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Monday, June 5, 2017

Nose to the Stone at Eagles Camp


By Ryan Trost

Singular focus and the job at hand have taken top priority as the Eagles prepare for their summer test series against Ireland, Georgia and Canada. Despite any long term questions regarding the soon to be vacated Head Coaching position, Job One is the only reported focus from the top on down.

Regarding his announced departure from the team at the end of the series, current HC John Mitchell stated, “It was properly managed in terms of its announcements. Both parties were fully involved and all were communicated with. Everyone’s been very professional about the situation. It’s just, ‘Get on with the job at hand’, because I’m still fully immersed in the program.”

Appearances indicate that players and staff are on the same page with their focus, which may come as some comfort to fans feeling less sure of the program’s stability just three weeks from RWC qualifiers.

However, it is also clear that a choice was made to not formally address the issue with the squad. “It hasn’t been brought up at all. It’s really got nothing to do with anyone else, but myself,” said Mitchell.

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Whether this method of operation works or not, only time will tell. It is a measured gamble, with wide risk – reward variations to consider. Professionalism certainly requires an ability to accept change, avoid distraction and overcome disruption. Team culture however, also requires a certain amount of relationship trust.

Mitchell has been a vocal proponent for maintaining relationships as part of the Eagles’ remote management initiatives throughout his tenure and while it may seem contradictory on the surface, his approach to this camp does have its reason.

“In camps,” he said, “when we’ve got a lot of work to do in order to get our wheels up in the way that we train, I’m quite Meeting adverse. I’d rather have conversations and do the work, because when we get into our week we test process.”

“I really don’t see why people would concern themselves with it,” Mitchell concluded. “People do move on, and people stay on as well. It’s not an issue.”

Some will certainly disagree with the course of action. It has its merits though and the fact of the matter remains; John Mitchell is steering and the all-important RWC Qualifiers are approaching, with Ireland and Georgia first on the horizon.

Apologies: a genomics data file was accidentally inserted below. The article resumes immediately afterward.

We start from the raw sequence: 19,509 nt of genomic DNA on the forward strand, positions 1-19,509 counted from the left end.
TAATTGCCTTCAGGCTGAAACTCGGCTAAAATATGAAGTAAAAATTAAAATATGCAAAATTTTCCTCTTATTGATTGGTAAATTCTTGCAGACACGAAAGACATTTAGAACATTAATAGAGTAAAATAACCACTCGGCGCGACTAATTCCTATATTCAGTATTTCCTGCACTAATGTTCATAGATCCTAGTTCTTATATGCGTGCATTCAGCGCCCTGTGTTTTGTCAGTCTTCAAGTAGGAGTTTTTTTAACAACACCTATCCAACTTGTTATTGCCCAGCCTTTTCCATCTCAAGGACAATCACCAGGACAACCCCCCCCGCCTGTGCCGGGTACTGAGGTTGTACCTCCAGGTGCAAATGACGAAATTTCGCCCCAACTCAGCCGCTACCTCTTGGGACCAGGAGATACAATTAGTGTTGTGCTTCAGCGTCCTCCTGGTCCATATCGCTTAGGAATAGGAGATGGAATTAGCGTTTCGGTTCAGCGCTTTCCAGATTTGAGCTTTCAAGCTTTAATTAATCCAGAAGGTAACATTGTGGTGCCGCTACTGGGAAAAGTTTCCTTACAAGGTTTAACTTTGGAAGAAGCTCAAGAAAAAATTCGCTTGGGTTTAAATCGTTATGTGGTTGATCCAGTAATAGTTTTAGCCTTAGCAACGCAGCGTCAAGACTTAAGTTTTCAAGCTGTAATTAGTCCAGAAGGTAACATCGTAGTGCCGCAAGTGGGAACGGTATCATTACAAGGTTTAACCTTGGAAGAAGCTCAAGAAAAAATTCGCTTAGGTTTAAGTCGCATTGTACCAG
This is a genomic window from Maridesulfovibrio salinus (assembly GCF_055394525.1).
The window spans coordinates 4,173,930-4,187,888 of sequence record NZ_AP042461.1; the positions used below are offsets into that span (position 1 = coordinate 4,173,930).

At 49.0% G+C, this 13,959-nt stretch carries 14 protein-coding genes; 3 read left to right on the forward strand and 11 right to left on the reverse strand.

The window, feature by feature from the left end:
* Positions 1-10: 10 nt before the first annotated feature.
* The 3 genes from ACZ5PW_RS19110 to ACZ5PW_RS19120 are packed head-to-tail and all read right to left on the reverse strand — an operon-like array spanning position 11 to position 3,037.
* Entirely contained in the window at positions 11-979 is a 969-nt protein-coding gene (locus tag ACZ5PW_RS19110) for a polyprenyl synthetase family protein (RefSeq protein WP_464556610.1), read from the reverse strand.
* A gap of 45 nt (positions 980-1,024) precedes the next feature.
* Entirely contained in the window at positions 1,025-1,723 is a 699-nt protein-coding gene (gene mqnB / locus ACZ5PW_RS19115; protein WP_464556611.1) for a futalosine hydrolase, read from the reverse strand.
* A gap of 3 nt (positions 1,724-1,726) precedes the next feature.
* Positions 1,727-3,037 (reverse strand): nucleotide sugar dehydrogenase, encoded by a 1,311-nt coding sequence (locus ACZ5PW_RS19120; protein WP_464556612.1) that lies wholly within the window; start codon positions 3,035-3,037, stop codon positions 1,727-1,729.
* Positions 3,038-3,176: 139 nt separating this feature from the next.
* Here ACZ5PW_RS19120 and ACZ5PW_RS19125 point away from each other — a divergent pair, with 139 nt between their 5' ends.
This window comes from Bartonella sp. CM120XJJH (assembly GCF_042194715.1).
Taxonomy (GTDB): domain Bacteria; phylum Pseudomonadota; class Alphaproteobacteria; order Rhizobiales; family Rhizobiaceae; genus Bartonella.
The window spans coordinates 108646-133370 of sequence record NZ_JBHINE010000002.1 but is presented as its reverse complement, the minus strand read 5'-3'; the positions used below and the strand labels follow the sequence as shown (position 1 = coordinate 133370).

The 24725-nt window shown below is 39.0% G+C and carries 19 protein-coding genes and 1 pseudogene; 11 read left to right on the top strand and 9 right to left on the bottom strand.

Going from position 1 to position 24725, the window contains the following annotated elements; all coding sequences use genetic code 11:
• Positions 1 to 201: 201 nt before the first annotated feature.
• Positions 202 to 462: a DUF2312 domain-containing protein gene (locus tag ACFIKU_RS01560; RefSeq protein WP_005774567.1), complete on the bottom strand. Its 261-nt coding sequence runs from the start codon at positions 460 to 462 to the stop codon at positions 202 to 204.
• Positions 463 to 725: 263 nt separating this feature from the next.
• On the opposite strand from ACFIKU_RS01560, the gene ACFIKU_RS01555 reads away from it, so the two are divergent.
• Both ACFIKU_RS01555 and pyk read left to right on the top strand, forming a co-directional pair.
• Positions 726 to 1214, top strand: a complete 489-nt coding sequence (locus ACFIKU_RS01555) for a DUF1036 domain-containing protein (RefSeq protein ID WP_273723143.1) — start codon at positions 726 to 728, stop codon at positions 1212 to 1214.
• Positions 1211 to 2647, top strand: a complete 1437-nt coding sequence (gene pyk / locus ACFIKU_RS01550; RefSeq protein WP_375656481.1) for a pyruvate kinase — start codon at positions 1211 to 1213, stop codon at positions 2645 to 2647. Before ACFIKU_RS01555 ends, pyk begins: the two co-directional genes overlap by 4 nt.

With Mitchell’s international coaching legacy still vested in the results of this series, the goals and metrics he and his staff established over his year and half with the team are also still in place. The first three days of camp have been about judging where the athletes are in relation to those objectives.

The rest of camp will now be about upping the athletes’ ability to deal with the challenges Ireland et al. will offer.

“We look to prepare and train above the opposition, so it really comes down to our ability to get the speed of the game and be able to tolerate the most demanding period of the game, which will certainly come from an international side that’s ranked #3 in the world,” said Mitchell.

“It’s a matter of creating a wicked process (in training)… Clearly there will come a point in that performance where it will ask serious questions of both teams and obviously the team that’s better prepared for the speed of the game is generally able to deal with it.”

With the Irish test serving as a warm-up for the qualifiers, fans can reasonably expect to see the strongest possible side named throughout the series.

Five athletes had yet to report to camp on the weekend, due to club commitments (Nate Brakeley, Marcel Brache, Todd Clever, James Hilterbrand and Peter Malcolm), so they may be behind the eight-ball for Ireland, according to Mitchell. Though, they all have recent camp experience and he expects them to adapt quickly.

“We’ve got some premeditated selections in mind and a plan, but clearly we’ll see who comes up in the next two days in terms of who’s on target and who’s not on target,” Mitchell continued.

“We’re not premeditating all our focus just on RWC qualifiers. We’re building towards that. We’ll independently deal with Ireland first and then we’ll go on to the next one.”

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